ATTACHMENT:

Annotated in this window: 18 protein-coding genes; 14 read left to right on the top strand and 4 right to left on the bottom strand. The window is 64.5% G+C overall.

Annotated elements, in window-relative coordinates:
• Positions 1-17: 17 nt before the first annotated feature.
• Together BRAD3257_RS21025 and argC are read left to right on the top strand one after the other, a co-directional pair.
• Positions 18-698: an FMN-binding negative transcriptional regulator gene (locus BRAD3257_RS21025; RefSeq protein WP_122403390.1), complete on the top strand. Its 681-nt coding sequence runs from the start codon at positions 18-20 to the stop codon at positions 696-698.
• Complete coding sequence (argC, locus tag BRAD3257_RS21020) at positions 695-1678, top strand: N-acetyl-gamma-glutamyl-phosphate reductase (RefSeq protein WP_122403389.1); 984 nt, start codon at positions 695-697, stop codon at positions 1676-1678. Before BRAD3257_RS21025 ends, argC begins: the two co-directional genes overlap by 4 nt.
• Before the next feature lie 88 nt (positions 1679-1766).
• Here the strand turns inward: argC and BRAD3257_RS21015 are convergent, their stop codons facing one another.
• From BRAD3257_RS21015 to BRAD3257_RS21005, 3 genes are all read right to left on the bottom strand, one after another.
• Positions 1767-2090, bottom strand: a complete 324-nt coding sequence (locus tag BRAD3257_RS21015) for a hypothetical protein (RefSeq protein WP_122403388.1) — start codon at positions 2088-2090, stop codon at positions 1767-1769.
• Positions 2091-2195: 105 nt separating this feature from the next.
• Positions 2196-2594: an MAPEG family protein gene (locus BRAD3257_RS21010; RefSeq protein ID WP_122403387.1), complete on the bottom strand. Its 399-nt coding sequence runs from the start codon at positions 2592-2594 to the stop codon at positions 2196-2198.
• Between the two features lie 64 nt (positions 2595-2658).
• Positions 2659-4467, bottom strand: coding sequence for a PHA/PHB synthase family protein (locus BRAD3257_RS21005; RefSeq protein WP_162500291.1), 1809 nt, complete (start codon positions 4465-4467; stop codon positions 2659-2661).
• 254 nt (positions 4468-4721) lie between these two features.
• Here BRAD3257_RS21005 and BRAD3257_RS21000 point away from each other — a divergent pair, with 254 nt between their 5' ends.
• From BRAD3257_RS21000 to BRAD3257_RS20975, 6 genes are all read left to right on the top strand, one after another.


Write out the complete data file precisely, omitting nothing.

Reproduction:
Annotated in this window: 18 protein-coding genes; 14 read left to right on the top strand and 4 right to left on the bottom strand. The window is 64.5% G+C overall.

Annotated elements, in window-relative coordinates:
• Positions 1-17: 17 nt before the first annotated feature.
• Together BRAD3257_RS21025 and argC are read left to right on the top strand one after the other, a co-directional pair.
• Positions 18-698: an FMN-binding negative transcriptional regulator gene (locus BRAD3257_RS21025; RefSeq protein WP_122403390.1), complete on the top strand. Its 681-nt coding sequence runs from the start codon at positions 18-20 to the stop codon at positions 696-698.
• Complete coding sequence (argC, locus tag BRAD3257_RS21020) at positions 695-1678, top strand: N-acetyl-gamma-glutamyl-phosphate reductase (RefSeq protein WP_122403389.1); 984 nt, start codon at positions 695-697, stop codon at positions 1676-1678. Before BRAD3257_RS21025 ends, argC begins: the two co-directional genes overlap by 4 nt.
• Before the next feature lie 88 nt (positions 1679-1766).
• Here the strand turns inward: argC and BRAD3257_RS21015 are convergent, their stop codons facing one another.
• From BRAD3257_RS21015 to BRAD3257_RS21005, 3 genes are all read right to left on the bottom strand, one after another.
• Positions 1767-2090, bottom strand: a complete 324-nt coding sequence (locus tag BRAD3257_RS21015) for a hypothetical protein (RefSeq protein WP_122403388.1) — start codon at positions 2088-2090, stop codon at positions 1767-1769.
• Positions 2091-2195: 105 nt separating this feature from the next.
• Positions 2196-2594: an MAPEG family protein gene (locus BRAD3257_RS21010; RefSeq protein ID WP_122403387.1), complete on the bottom strand. Its 399-nt coding sequence runs from the start codon at positions 2592-2594 to the stop codon at positions 2196-2198.
• Between the two features lie 64 nt (positions 2595-2658).
• Positions 2659-4467, bottom strand: coding sequence for a PHA/PHB synthase family protein (locus BRAD3257_RS21005; RefSeq protein WP_162500291.1), 1809 nt, complete (start codon positions 4465-4467; stop codon positions 2659-2661).
• 254 nt (positions 4468-4721) lie between these two features.
• Here BRAD3257_RS21005 and BRAD3257_RS21000 point away from each other — a divergent pair, with 254 nt between their 5' ends.
• From BRAD3257_RS21000 to BRAD3257_RS20975, 6 genes are all read left to right on the top strand, one after another.